The year 2018 was marked by new political developments that presented a formidable challenge to the liberal, multilateral order: the isolationism of the United States under Donald Trump, a shift to the right in Latin America that intensified with the election of Jair Bolsonaro as president of Brazil, the continued rise of China, and the suppression of the liberal-democratic spirit in numerous European countries by right-wing populist forces. All of this underscores the fact that the international order is changing, and the resulting shifts in power are shaking old certainties.
Those certainties include the Universal Declaration of Human Rights, whose first article states: “All human beings are born free and equal in dignity and rights.” 2018 marked the 70th anniversary of its adoption – a good reason for us to focus our work in the past year on topics such as gender policy and the protection of minorities. With the publication of our online dossier “Human Rights: Universal and Indivisible”, we took the anniversary as an opportunity to present our human rights work as a core task of the Foundation and thus a reflection of our positions and values.
Over the past year, climate protection – a key priority of ours – took center stage in mainstream society. Young people around the world have taken to protesting for climate protection every Friday, demanding compliance with the Paris Agreement. The upshot here is that we are seeing the emergence of a new environmental movement. The social and ecological transformation of our economy and society will require structural change in many areas of life and business. This change must be driven by social, cultural, economic and technological innovation. The digital transformation is inextricably linked with this. As an organization shaping this change and a mediator between society, business, science and politics, we are committing to tackling these questions of the future.
The Green movement is inseparably linked to the 1968 protest movement – just as Heinrich Böll himself was directly linked to it. In our essay Heinrich Bölls ’68: Eine Annäherung in sechs Lektionen (Heinrich Böll’s '68: An Exploration in Six Lessons), we pay tribute to his impact as a political role model and public figure associated with the events of 1968. We took the 50th anniversary of the protest movement as an opportunity to study this era from different perspectives and to let contemporary witnesses – also from central and eastern Europe – have their say.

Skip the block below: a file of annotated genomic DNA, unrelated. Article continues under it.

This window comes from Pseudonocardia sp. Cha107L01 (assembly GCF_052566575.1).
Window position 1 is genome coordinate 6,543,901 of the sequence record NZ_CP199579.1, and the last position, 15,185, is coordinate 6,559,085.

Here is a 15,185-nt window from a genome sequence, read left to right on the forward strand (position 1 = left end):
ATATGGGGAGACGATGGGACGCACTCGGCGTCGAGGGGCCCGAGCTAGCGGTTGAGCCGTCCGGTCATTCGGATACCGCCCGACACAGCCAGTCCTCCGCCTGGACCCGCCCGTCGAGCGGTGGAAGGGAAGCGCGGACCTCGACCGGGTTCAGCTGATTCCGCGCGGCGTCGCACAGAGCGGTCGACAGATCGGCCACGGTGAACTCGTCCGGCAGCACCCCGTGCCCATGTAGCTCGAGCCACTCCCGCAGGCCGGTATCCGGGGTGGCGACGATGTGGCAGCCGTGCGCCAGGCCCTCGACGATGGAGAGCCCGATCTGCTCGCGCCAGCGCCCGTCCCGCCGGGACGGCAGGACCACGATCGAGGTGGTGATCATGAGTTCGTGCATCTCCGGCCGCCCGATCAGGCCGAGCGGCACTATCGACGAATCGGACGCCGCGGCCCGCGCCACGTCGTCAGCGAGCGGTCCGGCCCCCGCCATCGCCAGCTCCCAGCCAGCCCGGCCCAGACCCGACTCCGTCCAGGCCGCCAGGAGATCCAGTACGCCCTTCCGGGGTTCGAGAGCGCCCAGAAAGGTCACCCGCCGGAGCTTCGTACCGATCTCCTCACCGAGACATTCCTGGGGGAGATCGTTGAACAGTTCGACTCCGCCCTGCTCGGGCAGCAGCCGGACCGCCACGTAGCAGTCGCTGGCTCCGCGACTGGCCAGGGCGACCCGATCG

We work continuously to ensure that our broad range of media products and other forms of public outreach are engaging, up-to-date and appealing to diverse target groups. By developing new and digital formats, we strive as an institution of civic education to inspire young people to join the causes of democracy, human rights and climate protection.
Behind all of our activities and everything we publish, discuss and organize, there are many people with the spirit and commitment to stand up for our values and goals every day. We thank our colleagues as well as our numerous and long-standing partners at home and abroad for their valuable work. Not a day goes by in which we are not delighted by the courage and enthusiasm that each and every one of them brings to the Foundation. Furthermore, we want to express our gratitude to all those people who volunteer their time on the Foundation’s committees. We are also very grateful to René Böll, who traveled a great deal last year to report on the work of Heinrich Böll in 1968.
We are forging ahead with determination and joy.
Barbara Unmüssig and Dr. Ellen Ueberschär
Berlin, April 2019
Presidents, Heinrich Böll Foundation